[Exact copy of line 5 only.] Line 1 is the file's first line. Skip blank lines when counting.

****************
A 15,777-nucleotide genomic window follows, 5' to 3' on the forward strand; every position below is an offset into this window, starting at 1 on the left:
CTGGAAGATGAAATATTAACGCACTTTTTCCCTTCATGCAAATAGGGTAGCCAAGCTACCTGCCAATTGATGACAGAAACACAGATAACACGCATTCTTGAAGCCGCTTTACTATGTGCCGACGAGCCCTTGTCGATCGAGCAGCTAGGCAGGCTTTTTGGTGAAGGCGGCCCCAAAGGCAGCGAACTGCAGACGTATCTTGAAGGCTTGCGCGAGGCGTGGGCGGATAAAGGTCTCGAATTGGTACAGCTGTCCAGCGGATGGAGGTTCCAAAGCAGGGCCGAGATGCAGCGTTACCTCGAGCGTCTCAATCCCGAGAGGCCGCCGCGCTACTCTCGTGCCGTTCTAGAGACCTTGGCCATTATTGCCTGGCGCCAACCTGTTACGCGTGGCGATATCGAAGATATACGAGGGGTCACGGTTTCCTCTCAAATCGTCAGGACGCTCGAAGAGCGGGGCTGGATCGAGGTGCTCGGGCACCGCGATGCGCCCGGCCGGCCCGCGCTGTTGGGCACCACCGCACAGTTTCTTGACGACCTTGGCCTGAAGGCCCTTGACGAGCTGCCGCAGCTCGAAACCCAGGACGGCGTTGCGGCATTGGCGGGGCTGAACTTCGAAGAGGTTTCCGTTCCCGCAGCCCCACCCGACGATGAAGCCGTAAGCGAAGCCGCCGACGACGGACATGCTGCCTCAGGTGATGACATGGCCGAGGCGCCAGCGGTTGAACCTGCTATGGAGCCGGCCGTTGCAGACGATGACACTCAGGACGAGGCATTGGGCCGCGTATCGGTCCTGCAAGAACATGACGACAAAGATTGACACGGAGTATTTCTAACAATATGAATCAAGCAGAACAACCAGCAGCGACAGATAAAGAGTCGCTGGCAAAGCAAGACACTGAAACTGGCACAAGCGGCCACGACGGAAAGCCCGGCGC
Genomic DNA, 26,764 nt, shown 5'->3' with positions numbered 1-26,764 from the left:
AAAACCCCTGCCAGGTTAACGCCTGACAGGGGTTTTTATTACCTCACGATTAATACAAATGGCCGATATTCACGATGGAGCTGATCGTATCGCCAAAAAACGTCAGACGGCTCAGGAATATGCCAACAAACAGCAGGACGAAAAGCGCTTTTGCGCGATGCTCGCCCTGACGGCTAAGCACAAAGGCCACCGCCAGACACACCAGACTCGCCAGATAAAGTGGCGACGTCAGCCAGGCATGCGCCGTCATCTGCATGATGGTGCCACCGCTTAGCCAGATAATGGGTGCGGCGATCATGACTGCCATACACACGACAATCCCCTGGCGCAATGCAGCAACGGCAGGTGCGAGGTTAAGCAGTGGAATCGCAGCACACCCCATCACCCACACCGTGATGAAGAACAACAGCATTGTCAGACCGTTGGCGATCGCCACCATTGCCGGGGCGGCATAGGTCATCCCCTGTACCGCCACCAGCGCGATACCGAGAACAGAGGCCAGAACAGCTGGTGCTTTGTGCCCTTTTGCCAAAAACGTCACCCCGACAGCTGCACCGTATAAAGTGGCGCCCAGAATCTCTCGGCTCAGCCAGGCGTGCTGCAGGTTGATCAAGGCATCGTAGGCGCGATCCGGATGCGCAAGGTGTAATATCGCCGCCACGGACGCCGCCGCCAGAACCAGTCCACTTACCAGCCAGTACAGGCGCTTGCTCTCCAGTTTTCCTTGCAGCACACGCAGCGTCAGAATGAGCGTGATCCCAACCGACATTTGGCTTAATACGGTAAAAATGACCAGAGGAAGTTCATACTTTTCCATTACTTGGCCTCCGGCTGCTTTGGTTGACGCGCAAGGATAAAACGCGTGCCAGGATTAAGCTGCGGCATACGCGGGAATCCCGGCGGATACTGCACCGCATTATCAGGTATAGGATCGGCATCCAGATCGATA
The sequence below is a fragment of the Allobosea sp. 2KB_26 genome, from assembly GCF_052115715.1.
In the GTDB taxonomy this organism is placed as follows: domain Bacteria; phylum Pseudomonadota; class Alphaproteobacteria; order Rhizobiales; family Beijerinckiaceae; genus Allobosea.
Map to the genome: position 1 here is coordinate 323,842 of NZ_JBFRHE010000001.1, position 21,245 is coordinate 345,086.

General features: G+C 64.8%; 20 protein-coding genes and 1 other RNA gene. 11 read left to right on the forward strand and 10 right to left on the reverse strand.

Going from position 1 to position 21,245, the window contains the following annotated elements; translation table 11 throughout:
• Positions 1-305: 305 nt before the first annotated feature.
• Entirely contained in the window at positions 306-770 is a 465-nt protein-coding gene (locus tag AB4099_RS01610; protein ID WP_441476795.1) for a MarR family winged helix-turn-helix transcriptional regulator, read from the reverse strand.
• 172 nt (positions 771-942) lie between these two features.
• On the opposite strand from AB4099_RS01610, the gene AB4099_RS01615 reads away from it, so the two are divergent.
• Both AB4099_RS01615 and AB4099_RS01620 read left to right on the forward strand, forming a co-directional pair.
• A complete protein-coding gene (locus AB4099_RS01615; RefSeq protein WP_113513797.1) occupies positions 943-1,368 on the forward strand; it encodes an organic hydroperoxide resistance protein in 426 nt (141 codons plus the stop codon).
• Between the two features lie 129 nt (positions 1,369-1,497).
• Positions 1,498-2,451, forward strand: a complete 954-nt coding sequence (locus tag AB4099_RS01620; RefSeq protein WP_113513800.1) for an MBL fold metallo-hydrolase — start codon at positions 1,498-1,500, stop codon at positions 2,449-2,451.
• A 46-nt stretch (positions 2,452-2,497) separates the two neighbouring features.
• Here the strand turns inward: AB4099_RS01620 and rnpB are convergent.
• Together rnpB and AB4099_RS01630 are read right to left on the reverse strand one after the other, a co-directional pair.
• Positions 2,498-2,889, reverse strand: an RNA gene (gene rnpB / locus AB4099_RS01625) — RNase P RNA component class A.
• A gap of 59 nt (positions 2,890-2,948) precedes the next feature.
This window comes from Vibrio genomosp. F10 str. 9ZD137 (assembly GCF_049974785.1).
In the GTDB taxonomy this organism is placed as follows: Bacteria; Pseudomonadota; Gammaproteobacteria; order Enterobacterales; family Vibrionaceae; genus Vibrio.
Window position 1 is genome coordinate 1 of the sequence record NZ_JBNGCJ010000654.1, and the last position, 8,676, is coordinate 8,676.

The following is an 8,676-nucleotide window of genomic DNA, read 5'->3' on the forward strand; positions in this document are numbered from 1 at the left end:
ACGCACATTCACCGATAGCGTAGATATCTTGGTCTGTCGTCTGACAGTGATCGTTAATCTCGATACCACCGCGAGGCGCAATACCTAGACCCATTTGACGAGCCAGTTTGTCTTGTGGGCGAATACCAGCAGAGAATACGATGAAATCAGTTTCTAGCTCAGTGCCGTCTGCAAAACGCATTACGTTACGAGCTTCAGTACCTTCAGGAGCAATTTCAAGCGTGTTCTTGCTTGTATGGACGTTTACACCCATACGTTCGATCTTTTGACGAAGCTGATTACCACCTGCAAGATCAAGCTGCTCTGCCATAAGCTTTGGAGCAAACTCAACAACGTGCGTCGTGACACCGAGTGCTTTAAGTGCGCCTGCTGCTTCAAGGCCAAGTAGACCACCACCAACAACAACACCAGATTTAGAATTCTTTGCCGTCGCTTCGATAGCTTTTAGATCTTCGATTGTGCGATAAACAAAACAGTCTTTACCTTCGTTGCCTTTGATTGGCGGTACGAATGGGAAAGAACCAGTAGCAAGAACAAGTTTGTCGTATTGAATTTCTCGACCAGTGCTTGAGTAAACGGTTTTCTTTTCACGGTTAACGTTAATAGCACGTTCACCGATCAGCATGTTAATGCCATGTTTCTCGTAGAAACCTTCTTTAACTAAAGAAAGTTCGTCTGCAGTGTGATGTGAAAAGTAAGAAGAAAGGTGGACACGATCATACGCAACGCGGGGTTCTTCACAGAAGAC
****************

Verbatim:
The sequence below is a fragment of the Allobosea sp. 2KB_26 genome, from assembly GCF_052115715.1.